Robert Davi: Robert Davi Sings Frank Sinatra

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Robert Davi

Robert Davi Sings Frank Sinatra

Feinstein’s/54 Below, NYC, May 16, 2018

Reviewed by Ron Forman for Cabaret Scenes

Robert Davi

You have seen Robert Davi in many of his 150 movie and television roles, so you know that, dressed in a tuxedo, he has the perfect look to do a Frank Sinatra tribute. What made this show memorable is that the operatically trained Davi is a marvelous vocalist. His very masculine baritone makes him the perfect guy to remember Sinatra on the 20th anniversary of his passing. Davi is relaxed and confident on stage and connects with the audience by walking into the crowd to shake hands during three of his numbers. His acting ability was on display in every one of the ballads he performed. Like Sinatra, Davi pays attention to the lyrics and every word is perfectly enunciated to extract the full meaning intended. In addition, his patter was delivered smoothly and featured a number of amusing anecdotes.

Davi opened, as Sinatra often did in his concerts, with “I’ve Got the World on a String.” Remembering Sinatra’s Rat Pack pal Dean Martin, Davi began “On an Evening in Roma” (“Sott’er Celo de Roma”), singing in Italian before finishing the number in English. He displayed his ability to do soft and tender ballads with “Where or When,”  “Didn’t We,” and an especially poignant “Forget to Remember,” with just guitarist Brian Koonin backing him.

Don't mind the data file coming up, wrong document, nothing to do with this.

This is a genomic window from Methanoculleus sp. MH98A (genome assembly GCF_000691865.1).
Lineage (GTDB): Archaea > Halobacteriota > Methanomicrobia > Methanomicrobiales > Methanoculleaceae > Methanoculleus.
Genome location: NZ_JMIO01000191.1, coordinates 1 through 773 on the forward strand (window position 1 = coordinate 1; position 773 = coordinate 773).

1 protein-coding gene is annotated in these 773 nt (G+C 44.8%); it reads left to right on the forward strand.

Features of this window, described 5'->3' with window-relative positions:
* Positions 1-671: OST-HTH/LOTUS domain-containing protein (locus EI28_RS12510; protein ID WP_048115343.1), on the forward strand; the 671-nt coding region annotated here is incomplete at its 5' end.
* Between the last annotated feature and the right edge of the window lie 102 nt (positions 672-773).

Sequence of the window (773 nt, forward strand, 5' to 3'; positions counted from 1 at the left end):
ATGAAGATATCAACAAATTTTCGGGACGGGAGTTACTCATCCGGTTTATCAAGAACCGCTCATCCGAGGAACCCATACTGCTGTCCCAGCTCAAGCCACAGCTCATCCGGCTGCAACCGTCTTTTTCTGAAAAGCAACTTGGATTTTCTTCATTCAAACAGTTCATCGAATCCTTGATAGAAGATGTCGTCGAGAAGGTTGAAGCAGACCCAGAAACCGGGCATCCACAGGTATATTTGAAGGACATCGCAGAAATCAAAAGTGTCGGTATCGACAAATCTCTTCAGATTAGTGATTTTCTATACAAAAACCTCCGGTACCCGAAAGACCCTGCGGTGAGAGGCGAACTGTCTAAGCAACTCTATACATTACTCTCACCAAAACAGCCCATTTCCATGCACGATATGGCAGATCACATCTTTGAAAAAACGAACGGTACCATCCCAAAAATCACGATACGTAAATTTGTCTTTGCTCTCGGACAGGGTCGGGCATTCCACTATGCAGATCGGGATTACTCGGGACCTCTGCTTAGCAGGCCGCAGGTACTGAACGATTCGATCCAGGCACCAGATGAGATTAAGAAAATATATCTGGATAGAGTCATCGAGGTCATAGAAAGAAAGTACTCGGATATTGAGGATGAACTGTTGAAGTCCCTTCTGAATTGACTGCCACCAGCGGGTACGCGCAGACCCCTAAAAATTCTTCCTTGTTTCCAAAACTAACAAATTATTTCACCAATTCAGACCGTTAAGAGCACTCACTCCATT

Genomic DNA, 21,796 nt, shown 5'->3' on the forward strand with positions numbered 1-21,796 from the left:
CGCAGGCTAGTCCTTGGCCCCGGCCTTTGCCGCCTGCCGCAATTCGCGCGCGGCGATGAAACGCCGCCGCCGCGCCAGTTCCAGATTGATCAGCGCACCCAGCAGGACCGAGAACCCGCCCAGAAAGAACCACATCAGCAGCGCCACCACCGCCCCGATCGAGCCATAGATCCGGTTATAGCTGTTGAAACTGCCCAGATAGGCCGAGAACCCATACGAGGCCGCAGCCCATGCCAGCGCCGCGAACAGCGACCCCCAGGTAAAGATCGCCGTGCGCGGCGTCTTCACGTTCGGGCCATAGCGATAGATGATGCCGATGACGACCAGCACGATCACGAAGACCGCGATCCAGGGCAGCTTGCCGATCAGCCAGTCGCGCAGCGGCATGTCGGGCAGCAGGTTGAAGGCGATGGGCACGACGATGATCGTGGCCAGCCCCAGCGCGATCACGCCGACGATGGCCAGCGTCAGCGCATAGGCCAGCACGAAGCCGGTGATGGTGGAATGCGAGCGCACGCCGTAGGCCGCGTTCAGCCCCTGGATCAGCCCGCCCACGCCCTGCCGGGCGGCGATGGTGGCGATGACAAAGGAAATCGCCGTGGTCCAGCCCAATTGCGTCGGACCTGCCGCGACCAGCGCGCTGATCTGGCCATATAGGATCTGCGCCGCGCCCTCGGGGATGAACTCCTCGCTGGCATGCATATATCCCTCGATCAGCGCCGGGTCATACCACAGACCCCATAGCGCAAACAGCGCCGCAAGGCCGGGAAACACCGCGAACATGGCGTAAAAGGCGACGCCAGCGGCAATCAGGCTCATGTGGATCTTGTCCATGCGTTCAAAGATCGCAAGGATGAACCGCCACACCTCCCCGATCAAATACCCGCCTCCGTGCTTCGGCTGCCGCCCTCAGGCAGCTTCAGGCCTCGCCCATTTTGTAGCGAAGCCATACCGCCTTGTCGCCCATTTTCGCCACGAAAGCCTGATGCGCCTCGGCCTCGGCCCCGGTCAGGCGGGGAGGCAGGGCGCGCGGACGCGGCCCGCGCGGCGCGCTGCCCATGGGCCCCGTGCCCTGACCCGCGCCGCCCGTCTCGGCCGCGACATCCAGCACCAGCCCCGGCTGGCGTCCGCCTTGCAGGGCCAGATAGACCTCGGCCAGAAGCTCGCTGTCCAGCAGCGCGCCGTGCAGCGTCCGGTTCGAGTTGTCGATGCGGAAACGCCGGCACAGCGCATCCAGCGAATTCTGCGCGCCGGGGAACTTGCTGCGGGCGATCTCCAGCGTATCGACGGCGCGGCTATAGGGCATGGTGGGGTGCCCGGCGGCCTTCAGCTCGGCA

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Davi’s acting talent was on full display with his dramatically moving “Send in the Clowns.” Performing “You and the Night and the Music” while walking through the audience, he surprised the crowd by whistling the last few notes. Next to closing, he did a rousing “That’s Life” and, remembering another Sinatra friend, Sammy Davis, Jr.

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, he presented a masterful “Mr. Bojangles” for his closing number. It takes great confidence for a vocalist to sing “My Way,” but Davi sang it brilliantly as his encore.

Ron Forman

Ron Forman has been a Mathematics Professor at Kingsborough Community College for 45 years. In that time, he has managed to branch out in many different areas. From 1977 to 1994 he was co-owner of Comics Unlimited, the third largest comic book distribution company in the USA. In 1999,after a lifetime of secretly wanting to do a radio program, he began his weekly Sweet Sounds program on WKRB 90.3 FM, dedicated to keeping the music of the Great American Songbook alive and accessible. This introduced him to the world of cabaret, which led to his position as a reviewer for Cabaret Scenes.